In a 5-4 decision, the Supreme Court held that CMS’ vaccination mandate fell within the authorities Congress gave to the agency to protect the health and safety of Medicare and Medicaid patients. The Court held that ensuring that medical providers avoid transmitting “a dangerous virus to their patients is consistent with the fundamental principle of the medical profession: first, do no harm. It would be the very opposite of efficient and effective administration for a facility that is supposed to make people well to make them sick with COVID–19.” The Court further explained that health care facilities wishing to participate in Medicare and Medicaid have always been obligated to satisfy conditions that address the safe and effective provision of health care. It noted that while CMS’ vaccine mandate “goes further than what the Secretary has done in the past[,] … he has never had to address an infection problem of this scale and scope before.” After concluding that CMS had statutory authority for its mandate, the Court next held that the agency appropriately considered the relevant factors before issuing the rule, including its decision to impose the vaccine mandate instead of a testing mandate and that the rule might cause staffing shortages. The majority concluded by stating: “The challenges posed by a global pandemic do not allow a federal agency to exercise power that Congress has not conferred upon it. At the same time, such unprecedented circumstances provide no grounds for limiting the exercise of authorities the agency has long been recognized to have.”

Now that it will take effect, see the Dec. 29 AHA Special Bulletin for details on CMS’ interpretive guidance on enforcing its vaccine mandate rule.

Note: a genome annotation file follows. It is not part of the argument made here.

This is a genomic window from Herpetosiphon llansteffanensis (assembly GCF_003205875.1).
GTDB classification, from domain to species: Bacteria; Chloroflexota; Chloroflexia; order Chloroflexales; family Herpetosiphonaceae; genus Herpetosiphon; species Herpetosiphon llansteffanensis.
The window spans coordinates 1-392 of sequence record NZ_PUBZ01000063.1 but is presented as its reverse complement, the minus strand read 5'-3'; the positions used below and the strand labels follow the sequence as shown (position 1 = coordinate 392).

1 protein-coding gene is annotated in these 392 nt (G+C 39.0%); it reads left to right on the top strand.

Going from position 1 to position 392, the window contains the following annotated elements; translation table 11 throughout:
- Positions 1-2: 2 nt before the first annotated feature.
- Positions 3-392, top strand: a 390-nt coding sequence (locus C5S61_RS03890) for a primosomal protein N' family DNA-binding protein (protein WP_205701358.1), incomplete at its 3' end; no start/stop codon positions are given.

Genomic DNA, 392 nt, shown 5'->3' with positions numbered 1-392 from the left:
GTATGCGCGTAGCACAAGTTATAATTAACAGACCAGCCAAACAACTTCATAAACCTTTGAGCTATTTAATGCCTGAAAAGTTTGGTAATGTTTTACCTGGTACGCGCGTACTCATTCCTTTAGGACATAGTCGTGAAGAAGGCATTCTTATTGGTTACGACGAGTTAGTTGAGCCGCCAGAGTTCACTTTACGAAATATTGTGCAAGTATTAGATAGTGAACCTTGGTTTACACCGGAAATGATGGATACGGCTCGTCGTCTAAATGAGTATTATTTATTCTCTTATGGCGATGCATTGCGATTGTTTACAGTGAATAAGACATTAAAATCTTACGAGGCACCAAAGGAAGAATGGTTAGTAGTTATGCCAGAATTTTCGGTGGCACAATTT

In a 6-3 decision, the Supreme Court held that OSHA exceeded its statutory authority by issuing its vaccine-or-test mandate. Specifically, the Court found that the vaccine-or-test requirement, which impacted 84 million Americans, was the kind of “significant encroachment” into the lives and health of employees that required Congress to more directly authorize such action. The Court explained that the OSHA statute dealt only with workplace safety standards, not broad public health measures, and that while “COVID–19 is a risk that occurs in many workplaces, it is not an occupational hazard in most.” The Court further explained: “COVID–19 can and does spread at home, in schools, during sporting events, and everywhere else that people gather. That kind of universal risk is no different from the day-to-day dangers that all face from crime, air pollution, or any number of communicable diseases. Permitting OSHA to regulate the hazards of daily life—simply because most Americans have jobs and face those same risks while on the clock—would significantly expand OSHA’s regulatory authority without clear congressional authorization.” Despite that holding, the Court observed that OSHA may have the authority to regulate occupation-specific risks related to COVID–19 based on the particular features of an employee’s job or workplace. For example, it explained that OSHA could regulate risks associated with working in particularly crowded or cramped environments. But because OSHA took a more indiscriminate approach here, and because the mandate “takes on the character of a general public health measure, rather than an occupational safety or health standard,” the Court reinstated the nationwide stay on the agency’s rule.


If you have questions, please contact AHA at 800-424-4301.